Caller I.D. Spoofing: Don't Believe the Number Showing on Your Phone
A bill just passed in Washington establishes strong penalties for anyone using caller I.D. "spoofing" to scam another person out of money or otherwise cause them harm. It does not, however, stop companies from offering the service.The industry makes a valid claim, that some people have a legitimate need to disguise their phone number, such as law enforcement, politicians, physicians and battered wives. It's not so clear, however, why dialing *67, which blocks caller I.D., doesn't serve the purpose in most cases.
Pranksters and stalkers have made use of cloaking services, one reason that the new law is being put into effect. Paris Hilton made headlines when she tried to use one to hack into Lindsay Lohan's email. A San Francisco man used caller I.D. spoofing to make hundreds of phone calls to women he was stalking.
Certainly there are criminal uses for the technology. Any scammer who wants to convince the person on the other end of the line that he's legitimate could have the phone number of a respected business show on the caller I.D. Once hooked, the victim could be told they have won a prize (contingent on paying some sort of fee). A scammer could even play the role of a grandson in desperate need of cash, or a bank official in need of personal information.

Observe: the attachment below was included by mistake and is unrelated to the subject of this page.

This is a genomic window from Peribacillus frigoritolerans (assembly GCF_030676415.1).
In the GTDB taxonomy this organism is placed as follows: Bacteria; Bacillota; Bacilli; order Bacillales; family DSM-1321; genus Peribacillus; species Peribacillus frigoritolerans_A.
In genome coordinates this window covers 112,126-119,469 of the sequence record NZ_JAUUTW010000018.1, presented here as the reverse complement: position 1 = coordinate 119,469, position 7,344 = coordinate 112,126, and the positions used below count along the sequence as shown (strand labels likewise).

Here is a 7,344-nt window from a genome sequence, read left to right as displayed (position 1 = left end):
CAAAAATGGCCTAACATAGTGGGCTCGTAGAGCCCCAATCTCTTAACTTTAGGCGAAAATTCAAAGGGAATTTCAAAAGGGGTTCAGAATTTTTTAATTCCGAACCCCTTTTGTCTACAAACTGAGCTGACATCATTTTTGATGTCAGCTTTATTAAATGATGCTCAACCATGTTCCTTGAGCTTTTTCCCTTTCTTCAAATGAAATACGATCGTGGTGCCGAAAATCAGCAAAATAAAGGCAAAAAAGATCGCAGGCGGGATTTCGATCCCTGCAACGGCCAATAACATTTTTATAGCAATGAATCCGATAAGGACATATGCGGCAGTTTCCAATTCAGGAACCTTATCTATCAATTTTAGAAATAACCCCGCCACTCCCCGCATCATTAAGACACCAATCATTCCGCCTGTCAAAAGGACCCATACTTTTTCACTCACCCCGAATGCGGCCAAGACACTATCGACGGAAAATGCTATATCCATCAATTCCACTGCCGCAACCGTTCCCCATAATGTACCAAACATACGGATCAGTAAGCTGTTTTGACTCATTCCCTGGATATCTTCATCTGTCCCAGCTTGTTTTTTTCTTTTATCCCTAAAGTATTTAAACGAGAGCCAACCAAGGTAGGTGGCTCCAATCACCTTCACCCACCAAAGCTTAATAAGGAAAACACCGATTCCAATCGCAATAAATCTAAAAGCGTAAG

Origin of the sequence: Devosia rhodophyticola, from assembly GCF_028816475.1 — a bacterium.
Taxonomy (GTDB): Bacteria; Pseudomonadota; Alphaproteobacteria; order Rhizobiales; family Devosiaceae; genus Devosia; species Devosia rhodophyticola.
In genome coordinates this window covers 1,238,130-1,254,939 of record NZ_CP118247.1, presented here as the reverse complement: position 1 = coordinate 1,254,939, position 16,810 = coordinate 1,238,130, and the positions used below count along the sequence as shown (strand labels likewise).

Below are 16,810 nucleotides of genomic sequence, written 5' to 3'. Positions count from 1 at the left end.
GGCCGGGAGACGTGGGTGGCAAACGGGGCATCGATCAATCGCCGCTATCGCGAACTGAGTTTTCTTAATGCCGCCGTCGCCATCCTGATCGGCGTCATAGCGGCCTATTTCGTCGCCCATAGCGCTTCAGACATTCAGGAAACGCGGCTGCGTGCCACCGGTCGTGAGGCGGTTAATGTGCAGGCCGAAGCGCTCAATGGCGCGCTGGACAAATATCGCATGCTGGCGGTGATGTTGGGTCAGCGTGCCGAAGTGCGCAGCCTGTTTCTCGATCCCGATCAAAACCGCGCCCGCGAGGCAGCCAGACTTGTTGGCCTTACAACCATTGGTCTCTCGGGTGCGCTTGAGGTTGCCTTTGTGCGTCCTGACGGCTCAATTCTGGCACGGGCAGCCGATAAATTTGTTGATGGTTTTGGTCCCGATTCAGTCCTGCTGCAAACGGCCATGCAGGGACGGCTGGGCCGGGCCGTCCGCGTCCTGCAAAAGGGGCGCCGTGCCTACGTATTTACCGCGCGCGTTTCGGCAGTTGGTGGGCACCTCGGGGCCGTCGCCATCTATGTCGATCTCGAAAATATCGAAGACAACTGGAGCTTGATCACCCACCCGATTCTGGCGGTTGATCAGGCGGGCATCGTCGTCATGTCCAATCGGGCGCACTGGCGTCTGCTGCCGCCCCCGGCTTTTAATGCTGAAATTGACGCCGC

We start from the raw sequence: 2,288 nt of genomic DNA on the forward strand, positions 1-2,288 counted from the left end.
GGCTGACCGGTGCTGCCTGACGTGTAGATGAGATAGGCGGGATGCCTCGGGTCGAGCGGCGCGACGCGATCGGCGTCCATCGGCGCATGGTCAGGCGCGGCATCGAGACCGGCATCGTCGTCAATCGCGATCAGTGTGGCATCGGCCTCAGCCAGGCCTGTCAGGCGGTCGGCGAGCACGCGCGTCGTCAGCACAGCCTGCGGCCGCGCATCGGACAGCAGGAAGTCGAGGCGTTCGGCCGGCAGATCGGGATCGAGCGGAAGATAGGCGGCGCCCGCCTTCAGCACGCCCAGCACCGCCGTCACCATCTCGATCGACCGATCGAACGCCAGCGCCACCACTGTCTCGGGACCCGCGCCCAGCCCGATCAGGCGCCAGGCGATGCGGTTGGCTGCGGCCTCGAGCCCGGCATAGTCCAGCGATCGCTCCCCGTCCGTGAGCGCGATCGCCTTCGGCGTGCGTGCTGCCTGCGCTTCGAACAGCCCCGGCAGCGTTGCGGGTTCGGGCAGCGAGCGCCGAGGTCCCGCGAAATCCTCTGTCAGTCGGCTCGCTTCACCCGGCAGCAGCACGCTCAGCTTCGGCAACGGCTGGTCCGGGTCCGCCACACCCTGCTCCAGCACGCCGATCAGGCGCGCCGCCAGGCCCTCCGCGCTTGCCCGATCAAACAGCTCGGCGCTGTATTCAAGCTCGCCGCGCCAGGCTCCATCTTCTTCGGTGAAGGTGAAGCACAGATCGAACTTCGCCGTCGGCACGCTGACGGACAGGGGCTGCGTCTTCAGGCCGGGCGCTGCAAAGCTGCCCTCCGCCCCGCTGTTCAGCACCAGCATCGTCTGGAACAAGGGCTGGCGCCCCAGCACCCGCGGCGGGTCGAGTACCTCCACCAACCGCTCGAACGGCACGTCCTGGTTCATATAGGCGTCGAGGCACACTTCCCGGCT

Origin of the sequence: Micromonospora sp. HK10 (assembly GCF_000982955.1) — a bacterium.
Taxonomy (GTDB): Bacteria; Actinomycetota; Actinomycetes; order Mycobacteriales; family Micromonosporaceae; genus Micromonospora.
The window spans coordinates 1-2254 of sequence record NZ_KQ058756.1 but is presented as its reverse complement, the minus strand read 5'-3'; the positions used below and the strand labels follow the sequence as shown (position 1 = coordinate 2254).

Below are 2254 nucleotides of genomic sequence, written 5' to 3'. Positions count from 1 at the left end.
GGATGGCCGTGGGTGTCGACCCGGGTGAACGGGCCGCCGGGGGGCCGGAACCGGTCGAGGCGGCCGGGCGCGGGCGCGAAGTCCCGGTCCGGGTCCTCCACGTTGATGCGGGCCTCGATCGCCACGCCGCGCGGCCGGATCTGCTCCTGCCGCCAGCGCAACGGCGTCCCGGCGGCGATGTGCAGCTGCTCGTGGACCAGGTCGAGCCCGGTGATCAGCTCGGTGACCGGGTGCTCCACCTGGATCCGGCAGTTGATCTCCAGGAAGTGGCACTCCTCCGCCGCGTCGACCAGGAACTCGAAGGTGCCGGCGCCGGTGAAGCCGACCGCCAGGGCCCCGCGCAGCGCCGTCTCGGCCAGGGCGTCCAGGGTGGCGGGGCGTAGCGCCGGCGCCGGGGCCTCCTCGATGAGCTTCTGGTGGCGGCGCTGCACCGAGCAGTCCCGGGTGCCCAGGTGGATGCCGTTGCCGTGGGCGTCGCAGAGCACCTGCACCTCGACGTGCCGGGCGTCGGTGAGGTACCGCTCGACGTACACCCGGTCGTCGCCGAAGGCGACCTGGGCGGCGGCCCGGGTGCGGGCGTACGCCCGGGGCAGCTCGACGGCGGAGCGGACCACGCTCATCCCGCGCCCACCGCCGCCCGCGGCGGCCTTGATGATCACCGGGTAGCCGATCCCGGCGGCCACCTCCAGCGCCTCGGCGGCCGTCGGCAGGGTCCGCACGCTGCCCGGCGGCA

How hard is it to spoof a caller I.D.? Try it for yourself at one of the sites, Spoofcard.com. I used its free trial to call my wife, arranging that her mother's phone number appear on the caller I.D. It worked perfectly, and took less than a minute.
Spoofcard offers this service to anyone for around 12 cents to 18 cents a minute. It also offers other features, such as voice disguising. And it's not the only company in this market; Telespoof and Itellas, for example, also offer the technology. There is even a smart phone app, Spoofapp.
How can you fight back? First, don't automatically believe what you read on your caller I.D. When in doubt, tell the caller you will call them back, at the number on the caller I.D., and confirm that number independently. Don't send anyone money or reveal any confidential information until you are absolutely convinced of the caller's authenticity.